The Week on Wall Street
Stocks drifted lower last week as investors considered the possibility that the world's two largest economies might take some time to resolve key trade issues.
The S&P 500 retreated 1.17%; the Nasdaq Composite, 2.29%; the Dow Jones Industrial Average, 0.69%. The concern over trade was felt elsewhere: the overseas developed markets benchmark, the MSCI EAFE, also lost 1.41% in five sessions.
Market Waits for Further Trade Talk Cues
A compromise on tariffs between the U.S. and China did not seem forthcoming last week. Negotiations appeared stalled. Regardless, President Trump and Chinese President Xi are slated to meet at June's G20 summit in Japan.
The Department of Commerce has effectively banned U.S. companies from doing business with Chinese tech giant Huawei, a major global player in 5G technology. Some analysts think China may respond with retaliatory measures.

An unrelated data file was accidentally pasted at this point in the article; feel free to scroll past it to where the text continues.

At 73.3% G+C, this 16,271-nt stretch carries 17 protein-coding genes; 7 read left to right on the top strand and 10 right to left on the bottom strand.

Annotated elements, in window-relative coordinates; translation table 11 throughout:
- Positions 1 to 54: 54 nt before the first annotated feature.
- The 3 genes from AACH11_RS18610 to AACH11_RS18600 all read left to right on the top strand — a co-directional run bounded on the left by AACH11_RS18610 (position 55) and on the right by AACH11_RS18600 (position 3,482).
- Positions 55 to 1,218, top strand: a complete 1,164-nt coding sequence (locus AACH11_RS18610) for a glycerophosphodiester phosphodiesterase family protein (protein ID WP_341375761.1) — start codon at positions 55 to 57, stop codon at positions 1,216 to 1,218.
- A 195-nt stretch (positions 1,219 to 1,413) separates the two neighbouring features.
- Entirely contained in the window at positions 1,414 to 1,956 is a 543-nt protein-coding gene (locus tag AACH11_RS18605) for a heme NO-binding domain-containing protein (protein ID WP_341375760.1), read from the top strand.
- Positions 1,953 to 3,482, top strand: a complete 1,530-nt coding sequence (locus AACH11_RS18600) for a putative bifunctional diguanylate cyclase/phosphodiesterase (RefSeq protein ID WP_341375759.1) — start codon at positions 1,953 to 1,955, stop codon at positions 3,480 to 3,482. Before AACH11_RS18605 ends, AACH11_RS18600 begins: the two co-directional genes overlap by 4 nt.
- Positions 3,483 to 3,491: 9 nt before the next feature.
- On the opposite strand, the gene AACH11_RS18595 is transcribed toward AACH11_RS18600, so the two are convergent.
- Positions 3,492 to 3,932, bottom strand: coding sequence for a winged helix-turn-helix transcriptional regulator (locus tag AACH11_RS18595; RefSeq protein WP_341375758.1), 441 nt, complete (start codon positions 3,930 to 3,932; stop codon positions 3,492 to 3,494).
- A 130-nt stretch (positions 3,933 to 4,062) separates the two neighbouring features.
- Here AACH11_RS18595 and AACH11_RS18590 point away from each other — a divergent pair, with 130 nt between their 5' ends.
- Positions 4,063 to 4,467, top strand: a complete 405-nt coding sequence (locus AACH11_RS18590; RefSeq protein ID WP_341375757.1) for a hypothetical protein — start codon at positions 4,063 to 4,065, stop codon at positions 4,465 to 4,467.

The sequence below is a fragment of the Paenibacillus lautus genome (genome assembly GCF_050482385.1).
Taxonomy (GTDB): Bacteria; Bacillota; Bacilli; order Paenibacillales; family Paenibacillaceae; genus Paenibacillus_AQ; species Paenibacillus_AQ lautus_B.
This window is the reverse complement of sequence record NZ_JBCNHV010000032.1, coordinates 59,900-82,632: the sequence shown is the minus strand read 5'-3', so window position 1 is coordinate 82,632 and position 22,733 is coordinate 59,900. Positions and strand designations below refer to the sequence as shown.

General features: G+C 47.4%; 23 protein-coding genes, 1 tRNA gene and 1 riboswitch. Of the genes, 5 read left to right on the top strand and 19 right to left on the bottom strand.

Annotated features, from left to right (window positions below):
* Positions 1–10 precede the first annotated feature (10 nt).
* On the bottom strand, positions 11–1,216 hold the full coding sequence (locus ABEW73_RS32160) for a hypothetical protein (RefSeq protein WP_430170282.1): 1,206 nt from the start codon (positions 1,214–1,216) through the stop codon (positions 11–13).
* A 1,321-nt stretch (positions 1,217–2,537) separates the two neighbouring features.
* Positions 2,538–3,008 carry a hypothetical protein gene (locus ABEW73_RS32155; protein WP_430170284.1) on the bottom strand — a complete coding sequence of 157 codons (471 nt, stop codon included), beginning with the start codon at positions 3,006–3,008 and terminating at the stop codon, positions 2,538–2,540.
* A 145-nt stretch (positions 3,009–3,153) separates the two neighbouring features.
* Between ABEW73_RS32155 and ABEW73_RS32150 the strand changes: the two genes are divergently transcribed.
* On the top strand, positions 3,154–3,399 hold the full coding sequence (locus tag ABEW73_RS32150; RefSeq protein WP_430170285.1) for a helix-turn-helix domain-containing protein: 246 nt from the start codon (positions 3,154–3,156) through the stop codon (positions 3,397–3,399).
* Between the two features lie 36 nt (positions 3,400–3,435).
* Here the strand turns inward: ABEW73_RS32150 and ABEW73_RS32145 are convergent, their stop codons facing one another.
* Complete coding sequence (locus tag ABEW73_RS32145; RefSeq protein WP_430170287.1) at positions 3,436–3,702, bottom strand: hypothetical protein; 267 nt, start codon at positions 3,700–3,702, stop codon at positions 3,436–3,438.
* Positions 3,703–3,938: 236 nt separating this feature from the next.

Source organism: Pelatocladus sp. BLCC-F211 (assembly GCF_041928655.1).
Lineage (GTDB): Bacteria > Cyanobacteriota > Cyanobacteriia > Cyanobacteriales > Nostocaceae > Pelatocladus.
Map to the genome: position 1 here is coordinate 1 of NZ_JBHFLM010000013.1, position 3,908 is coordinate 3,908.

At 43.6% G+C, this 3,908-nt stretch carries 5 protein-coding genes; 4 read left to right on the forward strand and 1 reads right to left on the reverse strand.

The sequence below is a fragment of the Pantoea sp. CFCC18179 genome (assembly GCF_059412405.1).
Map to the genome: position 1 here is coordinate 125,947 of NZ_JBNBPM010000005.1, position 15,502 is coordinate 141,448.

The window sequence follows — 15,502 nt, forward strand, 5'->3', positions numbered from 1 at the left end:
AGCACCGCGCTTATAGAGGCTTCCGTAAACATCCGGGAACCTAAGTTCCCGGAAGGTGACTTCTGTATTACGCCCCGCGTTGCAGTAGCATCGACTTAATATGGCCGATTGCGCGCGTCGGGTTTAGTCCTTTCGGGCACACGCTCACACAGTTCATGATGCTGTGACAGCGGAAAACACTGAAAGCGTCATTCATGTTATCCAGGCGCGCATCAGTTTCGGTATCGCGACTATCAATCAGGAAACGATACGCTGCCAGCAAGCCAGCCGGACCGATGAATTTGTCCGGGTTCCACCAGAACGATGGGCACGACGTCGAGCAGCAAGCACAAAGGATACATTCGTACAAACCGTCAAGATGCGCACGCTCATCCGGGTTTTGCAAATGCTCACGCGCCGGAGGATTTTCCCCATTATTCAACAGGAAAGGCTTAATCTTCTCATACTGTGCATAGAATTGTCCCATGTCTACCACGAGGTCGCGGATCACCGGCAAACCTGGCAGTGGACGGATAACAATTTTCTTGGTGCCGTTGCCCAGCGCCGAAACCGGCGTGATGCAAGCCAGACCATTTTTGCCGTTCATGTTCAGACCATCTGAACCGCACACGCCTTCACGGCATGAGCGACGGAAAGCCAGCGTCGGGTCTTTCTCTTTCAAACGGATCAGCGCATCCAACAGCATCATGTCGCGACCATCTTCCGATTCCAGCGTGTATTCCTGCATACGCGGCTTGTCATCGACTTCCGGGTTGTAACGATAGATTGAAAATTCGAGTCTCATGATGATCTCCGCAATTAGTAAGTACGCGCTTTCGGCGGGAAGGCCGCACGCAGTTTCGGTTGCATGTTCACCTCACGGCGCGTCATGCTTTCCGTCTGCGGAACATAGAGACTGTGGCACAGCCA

As new chapters in the U.S.-China trade drama continue to unfold, remember that your investment approach is built around your long-term objectives and risk tolerance. There will always be day-to-day price changes; there will always be breaking news alerts. The disciplined, long-term investor stays the course through the ups and downs.
THE WEEK AHEAD: KEY ECONOMIC DATA
Tuesday: The Conference Board's latest monthly consumer confidence index.
Friday: May consumer spending numbers and May's final University of Michigan consumer sentiment index (another important measure of consumer confidence levels).
Source: Econoday / MarketWatch Calendar, May 24, 2019
The Econoday and MarketWatch economic calendars list upcoming U.S. economic data releases (including key economic indicators), Federal Reserve policy meetings, and speaking engagements of Federal Reserve officials. The content is developed from sources believed to be providing accurate information. The forecasts or forward-looking statements are based on assumptions and may not materialize. The forecasts also are subject to revision.
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